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Year 2

  • This module develops the practice of drawing from observation and from imagination as process. You use visual research to support and explore studio projects and develop individual approaches to creating images through interdisciplinary or collaborative work.

    You have the opportunity to improve your understanding of the importance of drawing in the development of applied illustration and animation and explore links with applied media such as printmaking, 3D workshops and computer applications.

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  • Choose between the following modules:

    • You will continue to be able to produce work in animated form, but by selecting this module those whose aspiration is to become a specialist animator, may deepen your knowledge of the subject and fully realise your ambition. It is also designed to reflect changes in the animation industry and includes team working now central to the process and practice.

      At the end of the first year during the final tutorial, you will be counselled on the choice of your Level 5 (Year 2) modules based on their creative ambition and potential in either illustration and animation or as specialist animators.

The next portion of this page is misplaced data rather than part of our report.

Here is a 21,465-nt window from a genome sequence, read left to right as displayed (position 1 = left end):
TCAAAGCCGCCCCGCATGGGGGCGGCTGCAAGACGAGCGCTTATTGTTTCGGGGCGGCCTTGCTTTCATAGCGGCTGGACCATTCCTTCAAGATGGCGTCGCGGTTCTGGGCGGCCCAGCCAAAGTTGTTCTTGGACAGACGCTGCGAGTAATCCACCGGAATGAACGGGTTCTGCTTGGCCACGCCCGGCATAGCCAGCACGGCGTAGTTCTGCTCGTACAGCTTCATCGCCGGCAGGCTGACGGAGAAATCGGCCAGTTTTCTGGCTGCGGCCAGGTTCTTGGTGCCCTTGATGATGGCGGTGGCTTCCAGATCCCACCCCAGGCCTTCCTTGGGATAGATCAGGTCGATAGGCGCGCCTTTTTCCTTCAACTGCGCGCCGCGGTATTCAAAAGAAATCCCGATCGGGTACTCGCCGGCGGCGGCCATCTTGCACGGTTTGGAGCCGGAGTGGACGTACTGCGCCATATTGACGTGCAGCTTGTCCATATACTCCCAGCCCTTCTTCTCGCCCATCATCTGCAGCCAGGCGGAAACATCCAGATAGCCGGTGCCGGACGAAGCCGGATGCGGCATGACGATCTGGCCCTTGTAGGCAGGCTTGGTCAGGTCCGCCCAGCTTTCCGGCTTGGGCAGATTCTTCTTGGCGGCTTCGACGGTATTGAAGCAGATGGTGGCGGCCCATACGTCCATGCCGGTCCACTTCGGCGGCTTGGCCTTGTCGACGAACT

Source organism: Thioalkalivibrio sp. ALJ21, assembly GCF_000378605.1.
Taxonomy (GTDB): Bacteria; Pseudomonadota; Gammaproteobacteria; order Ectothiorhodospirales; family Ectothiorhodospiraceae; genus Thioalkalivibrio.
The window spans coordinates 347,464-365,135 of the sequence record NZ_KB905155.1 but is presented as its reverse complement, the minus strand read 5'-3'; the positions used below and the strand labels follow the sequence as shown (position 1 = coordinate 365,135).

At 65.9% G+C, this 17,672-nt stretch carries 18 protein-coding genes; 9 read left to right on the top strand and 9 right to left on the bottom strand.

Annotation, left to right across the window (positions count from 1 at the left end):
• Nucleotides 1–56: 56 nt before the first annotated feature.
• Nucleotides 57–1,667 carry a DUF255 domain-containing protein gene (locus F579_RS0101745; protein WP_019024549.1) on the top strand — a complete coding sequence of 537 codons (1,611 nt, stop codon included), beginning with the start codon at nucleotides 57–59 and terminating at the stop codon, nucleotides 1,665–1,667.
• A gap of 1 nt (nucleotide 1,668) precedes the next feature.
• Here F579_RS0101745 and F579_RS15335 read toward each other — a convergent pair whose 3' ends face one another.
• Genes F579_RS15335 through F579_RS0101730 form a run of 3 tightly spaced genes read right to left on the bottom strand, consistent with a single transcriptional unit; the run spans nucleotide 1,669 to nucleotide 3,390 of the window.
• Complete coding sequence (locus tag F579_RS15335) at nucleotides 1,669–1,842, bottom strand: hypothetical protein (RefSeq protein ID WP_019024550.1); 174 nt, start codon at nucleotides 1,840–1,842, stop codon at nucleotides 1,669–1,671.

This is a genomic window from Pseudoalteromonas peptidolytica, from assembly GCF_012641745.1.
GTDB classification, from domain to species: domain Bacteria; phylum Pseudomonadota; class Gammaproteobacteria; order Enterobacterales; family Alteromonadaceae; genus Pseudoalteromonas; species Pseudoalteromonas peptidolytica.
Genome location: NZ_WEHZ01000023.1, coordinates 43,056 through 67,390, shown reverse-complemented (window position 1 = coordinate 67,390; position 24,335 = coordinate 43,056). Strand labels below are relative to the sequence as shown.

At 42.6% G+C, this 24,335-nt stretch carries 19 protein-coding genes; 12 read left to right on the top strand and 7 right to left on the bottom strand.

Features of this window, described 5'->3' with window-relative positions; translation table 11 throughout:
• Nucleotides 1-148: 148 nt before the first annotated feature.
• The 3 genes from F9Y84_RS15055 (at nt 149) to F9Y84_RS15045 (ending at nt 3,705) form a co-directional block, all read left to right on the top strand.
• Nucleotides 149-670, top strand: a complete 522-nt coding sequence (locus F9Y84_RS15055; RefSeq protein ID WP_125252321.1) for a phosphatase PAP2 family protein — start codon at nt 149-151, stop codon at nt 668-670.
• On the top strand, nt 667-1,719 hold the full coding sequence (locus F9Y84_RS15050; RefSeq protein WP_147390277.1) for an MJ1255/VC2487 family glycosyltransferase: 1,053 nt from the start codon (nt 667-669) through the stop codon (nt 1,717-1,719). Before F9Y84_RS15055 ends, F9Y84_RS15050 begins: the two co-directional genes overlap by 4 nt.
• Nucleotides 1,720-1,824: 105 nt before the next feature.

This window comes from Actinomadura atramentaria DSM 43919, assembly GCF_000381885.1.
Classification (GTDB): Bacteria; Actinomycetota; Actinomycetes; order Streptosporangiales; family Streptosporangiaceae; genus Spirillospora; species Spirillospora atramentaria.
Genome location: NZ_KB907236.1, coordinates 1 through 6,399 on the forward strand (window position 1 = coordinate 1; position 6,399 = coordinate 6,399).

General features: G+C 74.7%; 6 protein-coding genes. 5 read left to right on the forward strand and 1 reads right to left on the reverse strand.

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    • This module explores the illustrator as investigator looking for new ways of working and resolving projects. Assignments challenge and explore assumptions addressing format, narration, communication and illustration. You will be encouraged to establish individual directions of creative enquiry and contribute to group activities, whether projects or exhibitions. Collaborative and interdisciplinary study will also be involved. A range of assignments will be set varying in complexity.

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  • This module supports your development of a body of work that accurately reflects your personal understanding of illustration and animation processes. It forms the intermediate stage of the your understanding of the subjects, looking at your work in the context of meaning and audience. It provides awareness of context, structures and strategies and concludes with the evaluation, reflection and presentation of coursework.

    Key ideas, processes and contextual forces are introduced by lectures, individual and group research, seminars and presentation. You will also be encouraged to develop a critical awareness through visual and theoretical discussion and analysis of the media and record their findings in an ongoing reflective log. Individual and group presentations will summarise key areas of historical and contemporary practice.

    You are required to present and exhibit the range of your creative and contextual development in a number of appropriate formats: eg exhibition, portfolio, study log, blog or website. Studio work from all Level 5 (Year 2) modules will be included in the presentation formats.